The Veneto in north-eastern Italy is home to three of the country's best-known wines, namely sparkling Prosecco, white Soave and red Valpolicella, all of which attain DOCG status when produced at their best. The most famous city of the Veneto is Venice, whereas the region's main vineyards are closer to the equally enchanting city of Verona, which is famous for its associations with Romeo and Juliet. The Veneto enjoys borders with Friuli to the north, Trentino to the west and Emilia Romagna to the south. However, its wines have a distinctive originality of their own, with little similarity with the neighbouring regions.
In recent years Prosecco DOC has acquired worldwide popularity as an easy-drinking softly fruity sparkling wine, made from the Glera grape, which was originally known as Prosecco. The name change is intended to eliminate any possible confusion of provenance. For Prosecco the second fermentation takes place in a tank, rather than in a bottle, as for the classic method of Champagne. Quality varies enormously. Simple Prosecco, without any more specific regional definition, is easy drinking without any great depth. Very much more rewarding DOCG wines are made in various delimited areas, on the steep hillsides of Conegliano Valdobbiadene, with the specific vineyard of Cartizze. Asolo Prosecco, just to the south, is another area of quality. And recently accepted pink Prosecco takes its colour from the small quantity of Pinot Noir included in the blend.
Demijohn wine bottles at vineyard of the Prosecco sparkling wine region in Valdobbiadene, Italy. (iStock)
The hills north of Verona stretch towards Lake Garda, where the lakeside village gives its name to Bardolino DOC, a light red wine, with fresh cherry fruit. Neighbouring Valpolicella is more serious, with several levels of quality. Simple Valpolicella is the base, with Valpolicella Classico DOC the historic heart of the vineyards. Corvina is the principal grape variety. Ripasso refers to a technique that enhances the flavour of the sometimes light Valpolicella, while Amarone DOCG describes a dry wine made from dried grapes, and Recioto DOCG is the sweet wine, also made from dried grapes. Valpolicella Valpantena is a subzone.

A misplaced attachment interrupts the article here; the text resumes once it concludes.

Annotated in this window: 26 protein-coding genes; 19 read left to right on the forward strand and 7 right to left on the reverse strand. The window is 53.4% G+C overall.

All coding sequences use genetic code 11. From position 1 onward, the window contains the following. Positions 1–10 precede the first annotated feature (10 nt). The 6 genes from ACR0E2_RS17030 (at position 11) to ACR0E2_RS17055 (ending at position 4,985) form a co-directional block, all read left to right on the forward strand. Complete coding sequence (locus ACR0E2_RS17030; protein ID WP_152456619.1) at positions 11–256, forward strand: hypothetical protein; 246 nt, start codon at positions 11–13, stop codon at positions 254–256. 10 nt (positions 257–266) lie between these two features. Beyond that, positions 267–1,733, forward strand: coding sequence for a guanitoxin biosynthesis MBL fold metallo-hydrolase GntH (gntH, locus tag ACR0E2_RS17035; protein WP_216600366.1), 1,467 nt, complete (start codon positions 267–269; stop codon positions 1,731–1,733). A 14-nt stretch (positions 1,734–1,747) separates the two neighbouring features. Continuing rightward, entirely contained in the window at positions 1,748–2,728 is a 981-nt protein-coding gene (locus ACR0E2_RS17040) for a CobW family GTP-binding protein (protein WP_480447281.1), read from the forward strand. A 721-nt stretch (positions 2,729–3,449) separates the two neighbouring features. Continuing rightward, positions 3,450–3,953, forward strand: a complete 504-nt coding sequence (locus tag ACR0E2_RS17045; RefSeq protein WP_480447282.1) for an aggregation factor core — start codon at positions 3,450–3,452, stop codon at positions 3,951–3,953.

Corvina Veronese grapes on a vine in a vineyard in the Valpolicella area north of Verona in Italy (iStock)
Soave, with some overlap with Valpolicella, covers vineyards on volcanic hillsides above the attractive little town. Garganega is the main grape variety, blended with Trebbiano di Soave. Soave Classico DOC describes wines from the historic heart of the region, while Superiore DOCG denotes a lower yield and a higher alcohol level. Soave Colli Scaligeri covers the highest part of the DOC. Specific named vineyards are a growing trend amongst the growing number of quality conscious wine growers. Neighbouring Lugana DOC from vineyards closer to lake Garda offers similar flavours to Soave. And there are various other much less well known wines such as Colli Euganei DOC, Gambellara DOC and Colli Berici DOC, while the new DOC of Delle Venezie covers the whole region.